The current pandemic has taken a toll on nearly everyone across the globe. The healthcare community at large has seen a particularly significant impact as it continues to grapple with large increases in patient volume and high-acuity care. In response, organizations have quickly adapted to accommodate these changing needs – including how they communicate with audiences and market their services.
To understand the true impact on today’s healthcare marketers, Greystone, a digital consulting company for hospitals and health systems, conducted a survey of 139 provider-based marketers in early April 2020 to learn more about their experience during the onset of the pandemic. The following are a few key findings from the survey.
The majority of healthcare marketers’ jobs drastically changed. Over 75% of survey respondents said their day-to-day work was diverted to coronavirus-related activities during the first month of the outbreak. In fact, more than half of healthcare organizations had stopped or significantly reduced marketing any services unrelated to the current pandemic.
Instead, hospital marketers focused their efforts on internal and external communications, adjusting marketing plans, COVID-19 documentation and social media management.
At the same time, more than a third of hospitals paused both digital advertising and marketing research. Other marketing activities that have come to a halt include patient testimonials, mobile-based digital advertising and pay-per-click (PPC) marketing.
While this data reflects a snapshot at the onset of the pandemic, healthcare marketers do not expect “normal” day-to-day marketing activities to return until many weeks after the crisis ends.
Social media is overwhelmingly effective in reaching consumers. When it comes to content marketing, social media has been the most leveraged channel for hospital marketers during the pandemic—and the most effective.
More than 95% of survey respondents said social media is the most-used marketing vehicle for coronavirus-related patient communications, followed by email marketing, written content and blog posts.
With real-time messaging capabilities, social media gives healthcare marketers the ability to communicate with audience members and disseminate timely information at a faster speed, making it a critical tool in the marketing toolbox—today and in the future. Continuing to enhance social media strategies will be vital for organizations to stay connected with patients and consumers as time moves on.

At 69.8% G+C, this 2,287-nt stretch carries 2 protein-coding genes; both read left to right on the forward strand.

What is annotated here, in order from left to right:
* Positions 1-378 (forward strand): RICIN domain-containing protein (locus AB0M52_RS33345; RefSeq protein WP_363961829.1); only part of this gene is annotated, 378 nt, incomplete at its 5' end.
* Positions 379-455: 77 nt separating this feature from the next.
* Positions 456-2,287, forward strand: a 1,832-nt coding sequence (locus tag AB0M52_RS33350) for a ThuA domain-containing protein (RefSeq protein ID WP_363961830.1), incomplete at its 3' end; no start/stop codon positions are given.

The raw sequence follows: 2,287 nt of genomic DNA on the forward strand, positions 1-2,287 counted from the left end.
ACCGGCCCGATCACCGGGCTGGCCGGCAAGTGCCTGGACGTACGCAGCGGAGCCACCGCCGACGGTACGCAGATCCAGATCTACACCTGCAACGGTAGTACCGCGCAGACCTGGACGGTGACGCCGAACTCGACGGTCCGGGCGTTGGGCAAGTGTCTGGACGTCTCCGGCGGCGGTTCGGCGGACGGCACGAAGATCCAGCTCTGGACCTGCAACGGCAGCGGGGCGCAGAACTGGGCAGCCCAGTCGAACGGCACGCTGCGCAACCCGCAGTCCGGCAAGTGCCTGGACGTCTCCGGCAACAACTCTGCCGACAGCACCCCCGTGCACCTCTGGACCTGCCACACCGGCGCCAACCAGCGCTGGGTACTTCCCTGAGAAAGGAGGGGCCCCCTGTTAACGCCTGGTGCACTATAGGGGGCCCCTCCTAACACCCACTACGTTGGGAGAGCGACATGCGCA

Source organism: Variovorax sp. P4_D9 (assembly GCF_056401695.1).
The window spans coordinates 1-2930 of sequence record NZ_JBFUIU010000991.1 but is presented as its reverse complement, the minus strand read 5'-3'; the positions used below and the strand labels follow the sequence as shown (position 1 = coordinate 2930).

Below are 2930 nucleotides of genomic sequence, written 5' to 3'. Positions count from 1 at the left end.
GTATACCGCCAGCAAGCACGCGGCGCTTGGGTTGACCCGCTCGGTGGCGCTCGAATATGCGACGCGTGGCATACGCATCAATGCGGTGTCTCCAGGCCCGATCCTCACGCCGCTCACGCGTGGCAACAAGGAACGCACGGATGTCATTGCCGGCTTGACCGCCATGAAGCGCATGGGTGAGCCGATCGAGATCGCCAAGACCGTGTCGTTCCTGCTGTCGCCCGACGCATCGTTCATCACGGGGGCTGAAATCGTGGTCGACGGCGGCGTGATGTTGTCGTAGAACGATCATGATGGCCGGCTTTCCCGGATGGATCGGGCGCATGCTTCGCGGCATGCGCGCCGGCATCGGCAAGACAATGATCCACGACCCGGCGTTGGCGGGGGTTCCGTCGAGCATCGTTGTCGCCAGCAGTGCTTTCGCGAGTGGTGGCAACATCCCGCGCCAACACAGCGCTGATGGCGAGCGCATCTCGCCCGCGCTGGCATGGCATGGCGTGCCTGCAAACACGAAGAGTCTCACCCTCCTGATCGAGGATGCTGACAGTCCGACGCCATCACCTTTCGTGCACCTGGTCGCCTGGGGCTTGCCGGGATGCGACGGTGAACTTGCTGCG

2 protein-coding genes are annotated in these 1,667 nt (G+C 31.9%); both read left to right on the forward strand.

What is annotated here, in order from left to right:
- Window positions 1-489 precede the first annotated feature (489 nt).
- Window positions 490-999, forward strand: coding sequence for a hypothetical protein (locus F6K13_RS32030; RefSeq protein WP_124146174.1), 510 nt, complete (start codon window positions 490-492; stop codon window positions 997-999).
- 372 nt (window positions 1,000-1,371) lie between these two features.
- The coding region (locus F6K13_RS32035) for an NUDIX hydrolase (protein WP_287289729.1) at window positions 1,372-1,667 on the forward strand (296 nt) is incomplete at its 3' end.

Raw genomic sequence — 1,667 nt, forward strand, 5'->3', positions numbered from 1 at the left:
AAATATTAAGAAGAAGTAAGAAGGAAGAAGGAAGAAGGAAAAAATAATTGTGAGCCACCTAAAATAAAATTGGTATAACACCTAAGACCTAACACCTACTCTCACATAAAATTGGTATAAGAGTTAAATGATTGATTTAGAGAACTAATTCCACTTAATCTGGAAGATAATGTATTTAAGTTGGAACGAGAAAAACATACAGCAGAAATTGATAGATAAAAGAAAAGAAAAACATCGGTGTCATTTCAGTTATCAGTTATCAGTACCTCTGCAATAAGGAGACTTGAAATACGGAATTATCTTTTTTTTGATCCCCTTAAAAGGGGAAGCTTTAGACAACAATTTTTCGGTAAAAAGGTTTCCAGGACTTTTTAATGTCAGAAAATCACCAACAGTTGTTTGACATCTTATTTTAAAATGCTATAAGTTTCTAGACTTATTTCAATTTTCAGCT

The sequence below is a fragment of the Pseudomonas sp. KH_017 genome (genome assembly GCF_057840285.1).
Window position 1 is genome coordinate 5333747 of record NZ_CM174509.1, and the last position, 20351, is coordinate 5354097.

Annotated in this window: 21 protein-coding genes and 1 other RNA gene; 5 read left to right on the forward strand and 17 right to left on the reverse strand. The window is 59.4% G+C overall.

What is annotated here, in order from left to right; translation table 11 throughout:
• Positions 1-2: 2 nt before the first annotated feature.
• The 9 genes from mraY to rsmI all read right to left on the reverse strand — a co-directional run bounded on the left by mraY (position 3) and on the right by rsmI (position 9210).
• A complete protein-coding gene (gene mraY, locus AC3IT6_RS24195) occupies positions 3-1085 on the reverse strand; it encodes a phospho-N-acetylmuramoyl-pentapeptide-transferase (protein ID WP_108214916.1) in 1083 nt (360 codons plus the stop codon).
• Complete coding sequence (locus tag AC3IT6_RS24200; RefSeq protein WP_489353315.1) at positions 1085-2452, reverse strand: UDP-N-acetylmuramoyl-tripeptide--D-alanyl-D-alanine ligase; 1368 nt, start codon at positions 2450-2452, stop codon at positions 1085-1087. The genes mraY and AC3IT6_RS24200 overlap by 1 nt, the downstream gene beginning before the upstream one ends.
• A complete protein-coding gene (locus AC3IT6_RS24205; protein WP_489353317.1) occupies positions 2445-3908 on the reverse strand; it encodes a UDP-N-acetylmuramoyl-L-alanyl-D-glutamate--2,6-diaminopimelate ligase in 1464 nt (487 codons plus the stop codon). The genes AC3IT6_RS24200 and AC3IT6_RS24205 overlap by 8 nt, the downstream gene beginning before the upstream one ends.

Healthcare marketers are embracing new challenges. Across industries, employees have adapted to a work-from-home lifestyle in recent months. In healthcare, 9 out of 10 marketing teams have implemented a remote work model, creating both new challenges and opportunities for growth.
Respondents cited work from home as the biggest challenge – including undertaking new responsibilities and initiatives without being able to physically sit in the same room as team members. While healthcare marketing teams are leveraging new technologies to communicate and collaborate—using a combination of email, video, conference calls, texts and other digital tools—limitations exist. Flexibility will be more important than ever as healthcare marketers turn to new technologies and approaches to work together to effectively engage consumer audiences where they are.
The future of healthcare marketing
These findings indicate a seismic shift in the industry as hospital marketers pause traditional marketing efforts—at least temporarily. From communicating valuable patient access information and safety messages to understanding new priorities in clinical service lines, the role of healthcare marketing has been largely impacted by the pandemic. While we don’t yet know how this crisis will continue to evolve the industry, understanding how marketing has changed, and learning from what worked during this period, will be key in driving long-term success.